ShareThis Page

Plum fire department welcomes new heavy duty truck

| Wednesday, Sept. 26, 2012, 9:00 p.m.
(c) 2012 Lillian DeDomenic
Volunteer firemen at Logans Ferry Heights Volunteer Fire Department work to equip their new tanker truck on Thursday, Sept. 20, 2012. The tanker carries 1,500 gallons of water and was delivered to the department last week. Chief Ray Brenner, Anthony Petricca and Todd Schrecongost fold the hoses in place. Lillian DeDomenic | For The Advance Leader
(c) 2012 Lillian DeDomenic
Volunteer firemen at Logans Ferry Heights Volunteer Fire Department work to equip their new tanker truck on Thursday, Sept. 20, 2012. The tanker carries 1,5000 gallons of water and was delivered to the department last week. Cory Johnson and John Pinkos stowing equipment in storage compartments on the side of the truck. Lillian DeDomenic | For The Advance Leader

There's a new fire truck in town.

The Logans Ferry Heights Volunteer Fire Department recently got a new tanker that has a capacity of 1,500 gallons of water and is expected to be used throughout the borough as well as in surrounding communities.

“A typical truck can hold 500 to 800 gallons of water,” Chief Ray Brenner said. “This is a significant amount.”

Brenner said the new tanker will be used in fires that require a large amount of water including brush and vegetation fires and in areas of the borough where volunteers do not have easy access to fire hydrants as well as those not served by public water.

“It's an invaluable tool in those areas,” Brenner said.

The truck will be available for calls handled by Plum's other volunteer fire departments — Holiday Park, Renton and Unity — as well as surrounding municipalities including Upper Burrell, Lower Burrell, New Kensington, Oakmont and Springdale.

Unity Volunteer Fire Chief Jeff Currie said the department has a tanker with a 750-gallon capacity.

Currie said Unity's fire district has a few areas that don't have ready access to fire hydrants. The department also covers a portion of the Pennsylvania Turnpike.

Currie said he calls upon Monroeville Volunteer Fire Department No. 5 on Seco Road when a tanker with more water capacity is needed in Unity's district.

“It will be nice to have one,” Currie said.

Brenner said the new truck with all the equipment on it cost about $320,000. No borough funds were used to buy the truck. The department received a loan from the Pennsylvania Emergency Management Agency.

Currie said Unity is in line next year to receive money from the borough to help pay for a new truck under the apparatus replacement program.

The borough helps the four fire departments on a rotating basis to purchase trucks.

The program has stalled, though, because the fire fund has been dwindling. Borough council is looking at options to bolster the coffers in the fund.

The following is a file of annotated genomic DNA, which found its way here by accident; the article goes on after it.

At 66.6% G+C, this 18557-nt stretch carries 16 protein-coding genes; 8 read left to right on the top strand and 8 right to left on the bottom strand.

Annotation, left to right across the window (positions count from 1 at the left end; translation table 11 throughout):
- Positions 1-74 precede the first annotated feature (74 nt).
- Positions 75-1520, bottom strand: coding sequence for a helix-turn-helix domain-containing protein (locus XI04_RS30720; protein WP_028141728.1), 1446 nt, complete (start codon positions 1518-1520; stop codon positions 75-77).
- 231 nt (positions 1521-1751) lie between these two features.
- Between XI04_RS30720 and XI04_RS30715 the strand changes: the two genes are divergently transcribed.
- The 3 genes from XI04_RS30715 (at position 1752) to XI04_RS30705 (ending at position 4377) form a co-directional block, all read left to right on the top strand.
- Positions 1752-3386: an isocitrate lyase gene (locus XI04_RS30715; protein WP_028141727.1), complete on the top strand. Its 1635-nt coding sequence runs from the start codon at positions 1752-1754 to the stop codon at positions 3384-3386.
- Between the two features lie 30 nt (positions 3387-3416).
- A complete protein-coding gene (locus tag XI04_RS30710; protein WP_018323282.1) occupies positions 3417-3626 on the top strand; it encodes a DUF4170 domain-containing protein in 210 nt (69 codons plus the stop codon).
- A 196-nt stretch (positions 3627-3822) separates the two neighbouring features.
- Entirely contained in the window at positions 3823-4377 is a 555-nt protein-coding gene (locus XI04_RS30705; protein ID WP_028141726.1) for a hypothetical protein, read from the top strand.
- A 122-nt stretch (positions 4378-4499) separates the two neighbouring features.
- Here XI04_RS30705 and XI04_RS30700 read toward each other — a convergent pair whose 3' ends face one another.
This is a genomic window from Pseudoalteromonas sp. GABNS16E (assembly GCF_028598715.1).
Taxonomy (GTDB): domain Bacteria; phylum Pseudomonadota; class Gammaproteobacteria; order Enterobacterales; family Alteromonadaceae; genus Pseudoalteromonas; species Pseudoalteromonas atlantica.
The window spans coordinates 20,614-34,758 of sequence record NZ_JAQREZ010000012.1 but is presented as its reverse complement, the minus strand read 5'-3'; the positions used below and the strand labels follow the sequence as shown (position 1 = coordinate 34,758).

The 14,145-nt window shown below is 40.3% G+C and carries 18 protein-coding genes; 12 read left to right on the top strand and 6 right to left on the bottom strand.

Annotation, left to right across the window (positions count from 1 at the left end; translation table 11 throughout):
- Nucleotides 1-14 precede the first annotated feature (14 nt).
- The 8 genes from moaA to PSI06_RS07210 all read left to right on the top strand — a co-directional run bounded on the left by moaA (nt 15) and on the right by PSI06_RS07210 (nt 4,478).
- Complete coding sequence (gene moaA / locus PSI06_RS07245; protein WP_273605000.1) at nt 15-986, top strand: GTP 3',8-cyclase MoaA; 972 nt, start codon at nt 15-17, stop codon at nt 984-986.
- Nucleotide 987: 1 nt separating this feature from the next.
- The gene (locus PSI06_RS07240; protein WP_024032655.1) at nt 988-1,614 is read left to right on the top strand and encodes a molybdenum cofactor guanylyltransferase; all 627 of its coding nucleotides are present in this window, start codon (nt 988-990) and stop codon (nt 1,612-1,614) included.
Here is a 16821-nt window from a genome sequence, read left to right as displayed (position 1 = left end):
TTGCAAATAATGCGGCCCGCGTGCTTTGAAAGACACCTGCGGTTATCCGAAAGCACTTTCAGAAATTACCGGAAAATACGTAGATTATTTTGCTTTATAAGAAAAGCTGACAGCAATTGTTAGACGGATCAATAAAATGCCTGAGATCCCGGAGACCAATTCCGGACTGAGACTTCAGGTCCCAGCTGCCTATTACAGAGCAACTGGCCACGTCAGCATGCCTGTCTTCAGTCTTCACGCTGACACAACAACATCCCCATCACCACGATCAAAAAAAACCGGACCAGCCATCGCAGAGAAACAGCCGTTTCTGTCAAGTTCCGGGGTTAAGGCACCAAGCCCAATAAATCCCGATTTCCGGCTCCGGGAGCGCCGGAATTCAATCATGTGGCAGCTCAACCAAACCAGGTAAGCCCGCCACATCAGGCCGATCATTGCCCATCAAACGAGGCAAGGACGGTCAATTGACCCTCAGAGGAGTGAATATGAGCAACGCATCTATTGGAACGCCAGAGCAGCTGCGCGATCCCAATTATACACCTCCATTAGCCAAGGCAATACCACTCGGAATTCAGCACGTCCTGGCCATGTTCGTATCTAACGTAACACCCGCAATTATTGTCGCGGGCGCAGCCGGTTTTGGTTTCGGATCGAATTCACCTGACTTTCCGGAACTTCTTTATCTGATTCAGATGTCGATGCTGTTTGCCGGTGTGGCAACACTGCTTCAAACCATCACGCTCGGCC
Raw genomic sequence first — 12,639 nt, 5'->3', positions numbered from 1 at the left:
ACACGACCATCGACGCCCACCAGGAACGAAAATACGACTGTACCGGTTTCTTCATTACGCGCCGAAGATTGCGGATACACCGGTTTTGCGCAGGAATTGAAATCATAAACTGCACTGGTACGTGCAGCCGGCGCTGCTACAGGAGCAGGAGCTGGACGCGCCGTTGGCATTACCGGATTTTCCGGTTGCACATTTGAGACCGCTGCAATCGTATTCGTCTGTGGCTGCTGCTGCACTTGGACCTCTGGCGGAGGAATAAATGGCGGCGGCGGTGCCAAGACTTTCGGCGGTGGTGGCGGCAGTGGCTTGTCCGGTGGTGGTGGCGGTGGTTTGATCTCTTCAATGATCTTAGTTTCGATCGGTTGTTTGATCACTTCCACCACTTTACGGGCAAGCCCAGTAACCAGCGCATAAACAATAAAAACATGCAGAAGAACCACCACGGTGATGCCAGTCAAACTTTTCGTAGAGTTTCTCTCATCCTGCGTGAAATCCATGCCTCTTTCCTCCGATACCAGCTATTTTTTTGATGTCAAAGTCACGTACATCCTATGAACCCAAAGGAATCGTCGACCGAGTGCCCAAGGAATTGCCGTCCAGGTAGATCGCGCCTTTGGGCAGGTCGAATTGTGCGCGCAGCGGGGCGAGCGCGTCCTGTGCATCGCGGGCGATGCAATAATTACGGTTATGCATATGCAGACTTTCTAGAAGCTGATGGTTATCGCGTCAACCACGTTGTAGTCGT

Manager Michael Thomas said the projected balance in the fund at the end of this year is $42,000. The projected deficit in 2013 is $30,000.

In addition to truck purchases, money in the fund is used to pay for worker's compensation, hydrant fees, accident insurance, loan payments, municipal contributions, foreign fire insurance and tires.

Council late last year authorized transferring $75,000 from the general fund to subsidize the fire fund this year.

Dell said council is looking at options to bolster the fund including instituting a $1 per household fire fee next year.

Manager Michael Thomas said the fee would generate about $132,000 a year in revenue for the fund.

Council's finance committee was expected to meet with borough staff Wednesday night to start work on the 2013 budget.

Karen Zapf is a staff writer for Trib Total Media. She can be reached at 412-856-7400, ext. 8753, or kzapf@tribweb.com.

TribLIVE commenting policy

You are solely responsible for your comments and by using TribLive.com you agree to our Terms of Service.

We moderate comments. Our goal is to provide substantive commentary for a general readership. By screening submissions, we provide a space where readers can share intelligent and informed commentary that enhances the quality of our news and information.

While most comments will be posted if they are on-topic and not abusive, moderating decisions are subjective. We will make them as carefully and consistently as we can. Because of the volume of reader comments, we cannot review individual moderation decisions with readers.

We value thoughtful comments representing a range of views that make their point quickly and politely. We make an effort to protect discussions from repeated comments either by the same reader or different readers

We follow the same standards for taste as the daily newspaper. A few things we won't tolerate: personal attacks, obscenity, vulgarity, profanity (including expletives and letters followed by dashes), commercial promotion, impersonations, incoherence, proselytizing and SHOUTING. Don't include URLs to Web sites.

We do not edit comments. They are either approved or deleted. We reserve the right to edit a comment that is quoted or excerpted in an article. In this case, we may fix spelling and punctuation.

We welcome strong opinions and criticism of our work, but we don't want comments to become bogged down with discussions of our policies and we will moderate accordingly.

We appreciate it when readers and people quoted in articles or blog posts point out errors of fact or emphasis and will investigate all assertions. But these suggestions should be sent via e-mail. To avoid distracting other readers, we won't publish comments that suggest a correction. Instead, corrections will be made in a blog post or in an article.